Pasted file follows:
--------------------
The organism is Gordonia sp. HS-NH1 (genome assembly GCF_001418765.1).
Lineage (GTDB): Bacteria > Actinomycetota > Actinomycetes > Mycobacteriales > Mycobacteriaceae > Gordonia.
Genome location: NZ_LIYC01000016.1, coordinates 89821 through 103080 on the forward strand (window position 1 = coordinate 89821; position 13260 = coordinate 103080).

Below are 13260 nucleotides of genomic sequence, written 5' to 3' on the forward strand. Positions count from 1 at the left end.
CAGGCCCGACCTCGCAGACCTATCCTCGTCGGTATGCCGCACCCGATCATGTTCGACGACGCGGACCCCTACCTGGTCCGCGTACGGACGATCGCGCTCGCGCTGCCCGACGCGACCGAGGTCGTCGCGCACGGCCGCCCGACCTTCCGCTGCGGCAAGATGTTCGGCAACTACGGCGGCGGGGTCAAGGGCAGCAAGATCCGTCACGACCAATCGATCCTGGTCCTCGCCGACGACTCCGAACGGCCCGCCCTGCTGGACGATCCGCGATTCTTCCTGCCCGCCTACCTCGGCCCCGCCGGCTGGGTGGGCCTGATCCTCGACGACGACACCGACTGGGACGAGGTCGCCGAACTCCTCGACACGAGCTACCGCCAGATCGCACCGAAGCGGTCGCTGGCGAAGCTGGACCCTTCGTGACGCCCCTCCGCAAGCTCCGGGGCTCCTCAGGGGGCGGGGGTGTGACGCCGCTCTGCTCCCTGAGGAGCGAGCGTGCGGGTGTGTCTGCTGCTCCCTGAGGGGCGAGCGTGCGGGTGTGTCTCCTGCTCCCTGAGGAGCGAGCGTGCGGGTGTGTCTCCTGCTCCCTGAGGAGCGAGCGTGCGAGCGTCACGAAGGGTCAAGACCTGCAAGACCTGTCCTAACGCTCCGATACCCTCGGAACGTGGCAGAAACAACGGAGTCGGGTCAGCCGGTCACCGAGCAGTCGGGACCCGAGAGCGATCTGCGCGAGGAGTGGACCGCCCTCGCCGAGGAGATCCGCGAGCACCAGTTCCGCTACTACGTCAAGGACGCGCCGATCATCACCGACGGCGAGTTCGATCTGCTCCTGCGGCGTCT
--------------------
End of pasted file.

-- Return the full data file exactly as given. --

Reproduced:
The organism is Gordonia sp. HS-NH1 (genome assembly GCF_001418765.1).
Lineage (GTDB): Bacteria > Actinomycetota > Actinomycetes > Mycobacteriales > Mycobacteriaceae > Gordonia.
Genome location: NZ_LIYC01000016.1, coordinates 89821 through 103080 on the forward strand (window position 1 = coordinate 89821; position 13260 = coordinate 103080).

Below are 13260 nucleotides of genomic sequence, written 5' to 3' on the forward strand. Positions count from 1 at the left end.
CAGGCCCGACCTCGCAGACCTATCCTCGTCGGTATGCCGCACCCGATCATGTTCGACGACGCGGACCCCTACCTGGTCCGCGTACGGACGATCGCGCTCGCGCTGCCCGACGCGACCGAGGTCGTCGCGCACGGCCGCCCGACCTTCCGCTGCGGCAAGATGTTCGGCAACTACGGCGGCGGGGTCAAGGGCAGCAAGATCCGTCACGACCAATCGATCCTGGTCCTCGCCGACGACTCCGAACGGCCCGCCCTGCTGGACGATCCGCGATTCTTCCTGCCCGCCTACCTCGGCCCCGCCGGCTGGGTGGGCCTGATCCTCGACGACGACACCGACTGGGACGAGGTCGCCGAACTCCTCGACACGAGCTACCGCCAGATCGCACCGAAGCGGTCGCTGGCGAAGCTGGACCCTTCGTGACGCCCCTCCGCAAGCTCCGGGGCTCCTCAGGGGGCGGGGGTGTGACGCCGCTCTGCTCCCTGAGGAGCGAGCGTGCGGGTGTGTCTGCTGCTCCCTGAGGGGCGAGCGTGCGGGTGTGTCTCCTGCTCCCTGAGGAGCGAGCGTGCGGGTGTGTCTCCTGCTCCCTGAGGAGCGAGCGTGCGAGCGTCACGAAGGGTCAAGACCTGCAAGACCTGTCCTAACGCTCCGATACCCTCGGAACGTGGCAGAAACAACGGAGTCGGGTCAGCCGGTCACCGAGCAGTCGGGACCCGAGAGCGATCTGCGCGAGGAGTGGACCGCCCTCGCCGAGGAGATCCGCGAGCACCAGTTCCGCTACTACGTCAAGGACGCGCCGATCATCACCGACGGCGAGTTCGATCTGCTCCTGCGGCGTCT